– by Yunnita D. Mattoha
When it comes to politics, there is no shortage of opinions. Some might agree that politics is all about money, or power, or both. Sometimes there’s the feeling that it’s difficult to do much about it because that’s just how politics are. But does it really work like that?
As put best by the 1991 movie JFK: “That’s the real question isn’t it: why? The how and the who is just scenery for the public… keeps ’em guessing like some kind of parlour game, prevents ’em from asking the most important question: why? Who benefited? Who has the power to cover it up? Who?”
Eric Liu, an American civics educator, has one answer. “If people don’t learn power, people don’t wake up, and if they don’t wake up, they get left out,” he says empathetically in his 2013 TED speech.
Civics, he says, is “the art of citizenship”, and in his talk he shares an interesting and important idea called power literacy – what it is, who has it, how it operates, how it flows, what part of it is visible, what part of it is not, why some people have it, why that’s compounded.
In the past few years, this has become more important than ever in the face of rising crackdown on political dissent worldwide – which can be seen in some of the most powerful countries.
In China, a blind activist known as the “barefoot lawyer”, Chen Guangcheng, was under house arrest for four years until 2010. His crime was criticising the authorities over the enforcement of China’s one-child policy. He defended women who he said were being forced into late-term abortions and being sterilised by overzealous health officials in the city of Linyi, Shandong Province.
Another case, now in Russia, is the assassination of Boris Nemtsov, Kremlin critic and Russian opposition leader. He was shot dead this March just a day before a planned protest against the government.
Nemtsov criticised the government’s inefficiency, rampant corruption and its Ukraine policy. He had also been working on a report containing proof of Russian military involvement in the separatist rebellion in eastern Ukraine. Some believe that Nemtsov’s killing has created an atmosphere of intolerance of any dissent and call the killing the Kremlin’s responsibility.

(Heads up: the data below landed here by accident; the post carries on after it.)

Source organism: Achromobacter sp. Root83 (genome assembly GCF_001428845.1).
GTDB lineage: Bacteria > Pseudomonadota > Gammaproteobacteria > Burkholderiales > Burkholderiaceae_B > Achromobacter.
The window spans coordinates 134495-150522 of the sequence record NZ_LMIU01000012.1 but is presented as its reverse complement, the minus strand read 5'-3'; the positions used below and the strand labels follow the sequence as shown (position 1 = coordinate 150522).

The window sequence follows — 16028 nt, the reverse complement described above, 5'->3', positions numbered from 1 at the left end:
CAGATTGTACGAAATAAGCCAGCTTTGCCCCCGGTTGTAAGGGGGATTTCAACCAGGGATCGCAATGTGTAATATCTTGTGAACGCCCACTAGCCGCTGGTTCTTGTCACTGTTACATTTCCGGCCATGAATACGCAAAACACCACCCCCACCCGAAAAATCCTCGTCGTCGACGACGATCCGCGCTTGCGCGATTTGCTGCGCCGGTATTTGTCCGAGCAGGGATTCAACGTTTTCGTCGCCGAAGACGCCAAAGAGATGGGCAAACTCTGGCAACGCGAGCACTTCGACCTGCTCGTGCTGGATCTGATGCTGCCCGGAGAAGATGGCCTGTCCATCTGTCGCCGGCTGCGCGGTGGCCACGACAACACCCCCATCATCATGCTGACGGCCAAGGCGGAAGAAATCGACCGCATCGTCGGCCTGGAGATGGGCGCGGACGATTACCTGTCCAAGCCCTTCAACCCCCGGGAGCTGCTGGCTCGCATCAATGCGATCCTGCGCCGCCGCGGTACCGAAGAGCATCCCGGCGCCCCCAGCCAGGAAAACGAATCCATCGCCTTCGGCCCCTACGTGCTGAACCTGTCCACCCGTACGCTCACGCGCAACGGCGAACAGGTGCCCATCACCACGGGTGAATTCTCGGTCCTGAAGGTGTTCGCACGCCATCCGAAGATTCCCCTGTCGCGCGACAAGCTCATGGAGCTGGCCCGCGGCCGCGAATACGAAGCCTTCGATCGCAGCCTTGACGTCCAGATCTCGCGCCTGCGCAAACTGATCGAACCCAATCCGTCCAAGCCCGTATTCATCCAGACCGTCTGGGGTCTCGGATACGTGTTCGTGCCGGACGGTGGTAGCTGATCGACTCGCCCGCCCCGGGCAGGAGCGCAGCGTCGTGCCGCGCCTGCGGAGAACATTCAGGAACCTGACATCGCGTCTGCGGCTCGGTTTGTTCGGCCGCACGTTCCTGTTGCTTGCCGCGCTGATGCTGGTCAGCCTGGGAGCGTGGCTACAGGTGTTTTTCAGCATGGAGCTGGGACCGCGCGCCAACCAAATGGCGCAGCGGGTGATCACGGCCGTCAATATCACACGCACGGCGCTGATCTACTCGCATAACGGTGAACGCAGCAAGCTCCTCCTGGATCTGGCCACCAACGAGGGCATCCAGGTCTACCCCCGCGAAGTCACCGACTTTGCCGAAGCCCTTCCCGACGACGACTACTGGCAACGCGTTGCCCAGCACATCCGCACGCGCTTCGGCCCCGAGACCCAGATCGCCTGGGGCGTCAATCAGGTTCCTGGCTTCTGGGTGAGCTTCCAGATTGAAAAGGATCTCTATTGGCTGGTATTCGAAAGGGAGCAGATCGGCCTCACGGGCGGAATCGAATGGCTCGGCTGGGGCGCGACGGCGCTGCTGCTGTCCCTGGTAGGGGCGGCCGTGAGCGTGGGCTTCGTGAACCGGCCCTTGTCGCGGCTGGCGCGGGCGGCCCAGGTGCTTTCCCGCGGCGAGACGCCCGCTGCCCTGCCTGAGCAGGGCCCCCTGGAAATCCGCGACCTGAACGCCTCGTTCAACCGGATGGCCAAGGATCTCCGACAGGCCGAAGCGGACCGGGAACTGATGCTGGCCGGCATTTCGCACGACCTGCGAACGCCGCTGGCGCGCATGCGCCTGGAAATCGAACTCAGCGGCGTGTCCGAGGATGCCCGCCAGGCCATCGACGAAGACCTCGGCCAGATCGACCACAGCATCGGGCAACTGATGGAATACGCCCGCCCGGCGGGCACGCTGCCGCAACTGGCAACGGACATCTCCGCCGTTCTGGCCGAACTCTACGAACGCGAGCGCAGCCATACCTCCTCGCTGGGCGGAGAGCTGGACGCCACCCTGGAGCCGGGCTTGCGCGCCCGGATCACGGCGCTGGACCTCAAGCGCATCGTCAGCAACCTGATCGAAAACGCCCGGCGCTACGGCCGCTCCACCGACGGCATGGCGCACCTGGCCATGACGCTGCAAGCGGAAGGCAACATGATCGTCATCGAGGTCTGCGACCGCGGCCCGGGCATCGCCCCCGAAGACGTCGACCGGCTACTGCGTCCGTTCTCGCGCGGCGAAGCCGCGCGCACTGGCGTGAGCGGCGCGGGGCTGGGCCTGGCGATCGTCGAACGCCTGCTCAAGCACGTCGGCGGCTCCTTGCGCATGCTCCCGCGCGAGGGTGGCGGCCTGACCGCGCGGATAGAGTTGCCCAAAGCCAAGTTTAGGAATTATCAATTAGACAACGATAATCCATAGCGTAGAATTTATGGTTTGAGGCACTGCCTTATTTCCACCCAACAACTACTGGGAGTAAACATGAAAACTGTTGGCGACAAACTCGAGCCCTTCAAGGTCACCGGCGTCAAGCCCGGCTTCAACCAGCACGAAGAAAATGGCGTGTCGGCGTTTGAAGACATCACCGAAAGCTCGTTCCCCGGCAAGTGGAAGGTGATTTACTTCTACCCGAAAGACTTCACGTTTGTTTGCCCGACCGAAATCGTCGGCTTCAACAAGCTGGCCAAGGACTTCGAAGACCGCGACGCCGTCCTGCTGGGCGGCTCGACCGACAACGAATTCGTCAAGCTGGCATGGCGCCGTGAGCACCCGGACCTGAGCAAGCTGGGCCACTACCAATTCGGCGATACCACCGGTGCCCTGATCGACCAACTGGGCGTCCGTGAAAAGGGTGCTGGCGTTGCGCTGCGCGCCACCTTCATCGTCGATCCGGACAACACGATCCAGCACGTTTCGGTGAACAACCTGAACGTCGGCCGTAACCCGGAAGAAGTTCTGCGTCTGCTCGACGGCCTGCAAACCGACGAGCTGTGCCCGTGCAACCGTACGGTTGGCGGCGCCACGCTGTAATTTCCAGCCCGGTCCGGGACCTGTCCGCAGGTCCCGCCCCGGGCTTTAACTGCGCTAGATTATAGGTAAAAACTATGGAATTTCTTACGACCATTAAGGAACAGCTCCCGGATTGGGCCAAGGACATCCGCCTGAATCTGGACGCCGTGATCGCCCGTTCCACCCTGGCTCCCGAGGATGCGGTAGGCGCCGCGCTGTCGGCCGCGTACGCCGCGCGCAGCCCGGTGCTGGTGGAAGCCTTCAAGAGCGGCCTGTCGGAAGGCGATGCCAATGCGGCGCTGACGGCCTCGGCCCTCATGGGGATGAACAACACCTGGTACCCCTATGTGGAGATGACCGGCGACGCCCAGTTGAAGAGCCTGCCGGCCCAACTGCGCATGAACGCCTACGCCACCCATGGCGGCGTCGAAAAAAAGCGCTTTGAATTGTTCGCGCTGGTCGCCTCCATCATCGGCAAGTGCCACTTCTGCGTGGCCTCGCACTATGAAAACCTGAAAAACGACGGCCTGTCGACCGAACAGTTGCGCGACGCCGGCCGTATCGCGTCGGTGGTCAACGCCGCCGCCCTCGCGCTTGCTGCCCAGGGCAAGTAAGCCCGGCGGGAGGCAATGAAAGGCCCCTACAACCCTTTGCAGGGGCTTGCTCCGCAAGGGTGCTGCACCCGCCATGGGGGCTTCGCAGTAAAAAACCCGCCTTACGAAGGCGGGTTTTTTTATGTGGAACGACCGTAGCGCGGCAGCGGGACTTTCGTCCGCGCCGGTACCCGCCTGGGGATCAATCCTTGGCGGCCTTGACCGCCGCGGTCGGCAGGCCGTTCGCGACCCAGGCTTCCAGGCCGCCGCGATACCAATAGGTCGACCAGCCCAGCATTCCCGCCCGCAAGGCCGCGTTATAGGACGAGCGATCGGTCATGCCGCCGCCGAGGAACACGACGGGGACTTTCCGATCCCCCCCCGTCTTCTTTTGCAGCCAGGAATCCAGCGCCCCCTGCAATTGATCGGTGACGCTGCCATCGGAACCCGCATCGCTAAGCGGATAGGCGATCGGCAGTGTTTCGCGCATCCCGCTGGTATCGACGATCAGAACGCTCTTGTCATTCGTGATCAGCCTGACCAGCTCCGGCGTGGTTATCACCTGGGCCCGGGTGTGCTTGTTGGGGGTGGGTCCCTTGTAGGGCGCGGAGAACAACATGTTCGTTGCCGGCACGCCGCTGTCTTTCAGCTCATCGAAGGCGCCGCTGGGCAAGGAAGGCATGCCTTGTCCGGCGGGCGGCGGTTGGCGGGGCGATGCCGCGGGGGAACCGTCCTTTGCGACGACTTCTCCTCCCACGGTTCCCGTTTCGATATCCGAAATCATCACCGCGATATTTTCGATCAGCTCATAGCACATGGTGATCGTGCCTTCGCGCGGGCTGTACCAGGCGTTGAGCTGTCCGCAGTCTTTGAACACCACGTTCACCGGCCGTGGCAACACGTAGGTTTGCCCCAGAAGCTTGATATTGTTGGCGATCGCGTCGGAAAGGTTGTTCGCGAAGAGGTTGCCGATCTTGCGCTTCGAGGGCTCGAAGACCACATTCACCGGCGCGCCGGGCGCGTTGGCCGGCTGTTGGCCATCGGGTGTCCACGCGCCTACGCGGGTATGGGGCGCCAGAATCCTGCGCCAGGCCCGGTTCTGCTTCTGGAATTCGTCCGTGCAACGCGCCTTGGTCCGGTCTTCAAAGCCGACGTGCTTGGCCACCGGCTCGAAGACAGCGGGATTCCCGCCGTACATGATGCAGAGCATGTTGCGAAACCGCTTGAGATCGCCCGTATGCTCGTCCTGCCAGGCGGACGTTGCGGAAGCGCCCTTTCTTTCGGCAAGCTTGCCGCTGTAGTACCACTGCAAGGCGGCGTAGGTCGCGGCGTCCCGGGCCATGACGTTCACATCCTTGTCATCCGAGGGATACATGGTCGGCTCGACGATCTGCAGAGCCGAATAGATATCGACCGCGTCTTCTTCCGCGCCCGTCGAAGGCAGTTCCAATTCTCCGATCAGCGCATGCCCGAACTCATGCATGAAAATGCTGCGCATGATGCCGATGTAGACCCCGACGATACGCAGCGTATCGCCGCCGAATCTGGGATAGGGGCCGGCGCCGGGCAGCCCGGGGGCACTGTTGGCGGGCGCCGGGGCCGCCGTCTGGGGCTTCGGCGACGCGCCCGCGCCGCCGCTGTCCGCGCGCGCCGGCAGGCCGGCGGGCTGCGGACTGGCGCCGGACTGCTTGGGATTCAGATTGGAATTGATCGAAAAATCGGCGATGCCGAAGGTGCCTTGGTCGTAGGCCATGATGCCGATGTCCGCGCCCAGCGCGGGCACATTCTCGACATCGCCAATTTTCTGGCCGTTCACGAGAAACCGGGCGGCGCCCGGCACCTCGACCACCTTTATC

In both cases, people can just simply assume that the authorities have all the power over their citizens – to control how they want society to behave according to their plans.
Liu believes differently. “There are the naive who believe that good things just happen and the cynical who believe that bad things just happen, the fortunate and unfortunate unlike who think that their lot is simply what they deserve rather than the eminently alterable result of a prior arrangement, an inherited allocation, of power,” he says in the talk.
Liu believes that in the art of practicing power and bring positive changes in society, citizens also need an avenue where they can “plausibly practise deciding”. And for him, the best place for citizens to start practising power is in their city.
That idea seems inspiring yet impossible: ordinary citizens, facing the authorities; the money and powerful people, politicians. But a different perspective sees Liu’s idea as a challenge and an opportunity to enhance the ordinary person’s power literacy.
How about the way the media represents some issues? Basically, accepting that “these people are bad and those people are good” is the always the easiest thing, but beware of falling into the “good guy VS bad guy” narrative without carefully considering the messages or ideas behind it.
It is time to be as power-literate as possible. Why did the government pass this bill? To whose benefit is that? What is that about minority groups? Are they really the creators of chaos in our society? Or is the main problem just being shifted or covered up?
And there are still so many other questions that can be analysed, which will take quite some time to be answered. But it is clear that building power literacy could help tackle the core problems of issues by making sense of how power operates around us, starting with local authorities.
Photo credit: Fotocitizen